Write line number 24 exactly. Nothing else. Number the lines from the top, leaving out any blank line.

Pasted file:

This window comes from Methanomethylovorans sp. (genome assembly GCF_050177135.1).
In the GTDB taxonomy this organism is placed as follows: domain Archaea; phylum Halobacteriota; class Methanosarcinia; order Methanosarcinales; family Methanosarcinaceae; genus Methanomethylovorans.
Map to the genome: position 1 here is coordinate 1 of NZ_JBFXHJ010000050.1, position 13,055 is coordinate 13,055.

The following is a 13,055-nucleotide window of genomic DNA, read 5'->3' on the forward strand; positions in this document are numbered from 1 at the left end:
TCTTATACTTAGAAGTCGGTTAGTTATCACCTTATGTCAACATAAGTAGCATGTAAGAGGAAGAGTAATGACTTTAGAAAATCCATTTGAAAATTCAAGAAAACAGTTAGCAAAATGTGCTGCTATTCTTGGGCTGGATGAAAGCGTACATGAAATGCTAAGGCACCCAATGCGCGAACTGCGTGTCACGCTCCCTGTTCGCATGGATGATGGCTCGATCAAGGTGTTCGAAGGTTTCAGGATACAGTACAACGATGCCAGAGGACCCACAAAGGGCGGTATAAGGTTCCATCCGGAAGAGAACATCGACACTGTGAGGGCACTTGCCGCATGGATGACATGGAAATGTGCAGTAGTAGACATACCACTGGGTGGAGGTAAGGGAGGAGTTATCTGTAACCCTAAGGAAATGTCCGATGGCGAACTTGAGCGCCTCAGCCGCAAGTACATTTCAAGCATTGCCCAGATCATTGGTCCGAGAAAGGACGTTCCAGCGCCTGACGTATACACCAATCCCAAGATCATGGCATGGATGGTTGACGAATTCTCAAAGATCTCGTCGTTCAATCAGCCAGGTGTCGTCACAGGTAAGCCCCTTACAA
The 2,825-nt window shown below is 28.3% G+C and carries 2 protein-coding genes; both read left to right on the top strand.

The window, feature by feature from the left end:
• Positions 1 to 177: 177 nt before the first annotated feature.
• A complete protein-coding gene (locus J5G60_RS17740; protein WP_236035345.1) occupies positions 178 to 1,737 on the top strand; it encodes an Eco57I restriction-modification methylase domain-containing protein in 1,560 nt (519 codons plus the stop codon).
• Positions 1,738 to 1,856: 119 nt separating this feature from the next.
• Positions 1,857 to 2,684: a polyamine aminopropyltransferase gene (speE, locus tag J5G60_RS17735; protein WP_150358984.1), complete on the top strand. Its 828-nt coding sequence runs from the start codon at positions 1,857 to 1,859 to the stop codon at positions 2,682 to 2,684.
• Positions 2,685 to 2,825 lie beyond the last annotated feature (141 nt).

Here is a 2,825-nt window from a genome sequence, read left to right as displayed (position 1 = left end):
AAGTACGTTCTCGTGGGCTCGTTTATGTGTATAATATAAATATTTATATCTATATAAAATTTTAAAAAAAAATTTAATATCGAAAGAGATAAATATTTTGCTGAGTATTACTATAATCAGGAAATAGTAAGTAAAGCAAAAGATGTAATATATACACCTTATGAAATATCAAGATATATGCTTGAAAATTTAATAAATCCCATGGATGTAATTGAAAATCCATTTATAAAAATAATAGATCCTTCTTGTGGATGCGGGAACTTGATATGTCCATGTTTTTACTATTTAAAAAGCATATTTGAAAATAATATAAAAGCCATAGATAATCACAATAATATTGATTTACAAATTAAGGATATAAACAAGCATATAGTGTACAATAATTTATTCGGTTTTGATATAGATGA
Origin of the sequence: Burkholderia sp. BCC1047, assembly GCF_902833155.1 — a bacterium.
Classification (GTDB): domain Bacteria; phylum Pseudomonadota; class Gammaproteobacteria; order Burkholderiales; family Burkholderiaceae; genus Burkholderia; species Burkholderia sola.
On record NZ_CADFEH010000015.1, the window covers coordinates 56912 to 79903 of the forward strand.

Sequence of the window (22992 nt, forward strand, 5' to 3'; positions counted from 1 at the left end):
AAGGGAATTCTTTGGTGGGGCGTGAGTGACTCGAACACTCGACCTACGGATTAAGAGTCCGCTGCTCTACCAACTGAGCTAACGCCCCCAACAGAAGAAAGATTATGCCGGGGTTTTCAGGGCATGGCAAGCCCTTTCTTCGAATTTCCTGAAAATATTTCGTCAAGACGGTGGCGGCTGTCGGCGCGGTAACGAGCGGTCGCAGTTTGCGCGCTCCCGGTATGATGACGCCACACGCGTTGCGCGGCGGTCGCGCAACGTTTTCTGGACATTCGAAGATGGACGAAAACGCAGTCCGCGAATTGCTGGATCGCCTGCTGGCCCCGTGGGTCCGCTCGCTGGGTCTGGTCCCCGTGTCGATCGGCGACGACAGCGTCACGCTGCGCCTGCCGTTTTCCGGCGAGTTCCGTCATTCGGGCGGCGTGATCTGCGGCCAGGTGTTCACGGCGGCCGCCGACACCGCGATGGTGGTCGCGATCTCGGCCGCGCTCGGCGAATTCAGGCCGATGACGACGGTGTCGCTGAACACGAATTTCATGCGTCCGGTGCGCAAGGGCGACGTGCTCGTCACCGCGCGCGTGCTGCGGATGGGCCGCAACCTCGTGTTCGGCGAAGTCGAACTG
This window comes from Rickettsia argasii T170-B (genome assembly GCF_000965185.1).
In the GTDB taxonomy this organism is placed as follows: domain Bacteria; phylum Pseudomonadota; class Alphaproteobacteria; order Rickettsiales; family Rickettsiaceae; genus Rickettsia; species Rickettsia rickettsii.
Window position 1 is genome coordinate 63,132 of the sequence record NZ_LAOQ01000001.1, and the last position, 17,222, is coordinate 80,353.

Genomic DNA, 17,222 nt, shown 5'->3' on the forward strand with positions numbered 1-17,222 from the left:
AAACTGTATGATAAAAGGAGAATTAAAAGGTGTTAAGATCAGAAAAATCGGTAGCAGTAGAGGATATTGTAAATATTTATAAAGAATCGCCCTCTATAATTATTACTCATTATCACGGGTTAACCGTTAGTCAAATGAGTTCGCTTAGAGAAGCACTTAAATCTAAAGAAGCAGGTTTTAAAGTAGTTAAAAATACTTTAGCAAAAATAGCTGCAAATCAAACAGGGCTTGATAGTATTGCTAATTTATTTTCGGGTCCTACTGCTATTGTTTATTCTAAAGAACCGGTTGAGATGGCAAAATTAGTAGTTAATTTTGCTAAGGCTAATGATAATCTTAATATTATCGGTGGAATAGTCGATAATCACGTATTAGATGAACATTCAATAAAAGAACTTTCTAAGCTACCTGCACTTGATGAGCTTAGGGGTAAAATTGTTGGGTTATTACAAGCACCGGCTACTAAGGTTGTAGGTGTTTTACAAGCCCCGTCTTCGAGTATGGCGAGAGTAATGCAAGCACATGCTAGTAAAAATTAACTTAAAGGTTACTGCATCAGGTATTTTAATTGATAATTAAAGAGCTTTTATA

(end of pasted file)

AAACTGTATGATAAAAGGAGAATTAAAAGGTGTTAAGATCAGAAAAATCGGTAGCAGTAGAGGATATTGTAAATATTTATAAAGAATCGCCCTCTATAATTATTACTCATTATCACGGGTTAACCGTTAGTCAAATGAGTTCGCTTAGAGAAGCACTTAAATCTAAAGAAGCAGGTTTTAAAGTAGTTAAAAATACTTTAGCAAAAATAGCTGCAAATCAAACAGGGCTTGATAGTATTGCTAATTTATTTTCGGGTCCTACTGCTATTGTTTATTCTAAAGAACCGGTTGAGATGGCAAAATTAGTAGTTAATTTTGCTAAGGCTAATGATAATCTTAATATTATCGGTGGAATAGTCGATAATCACGTATTAGATGAACATTCAATAAAAGAACTTTCTAAGCTACCTGCACTTGATGAGCTTAGGGGTAAAATTGTTGGGTTATTACAAGCACCGGCTACTAAGGTTGTAGGTGTTTTACAAGCCCCGTCTTCGAGTATGGCGAGAGTAATGCAAGCACATGCTAGTAAAAATTAACTTAAAGGTTACTGCATCAGGTATTTTAATTGATAATTAAAGAGCTTTTATA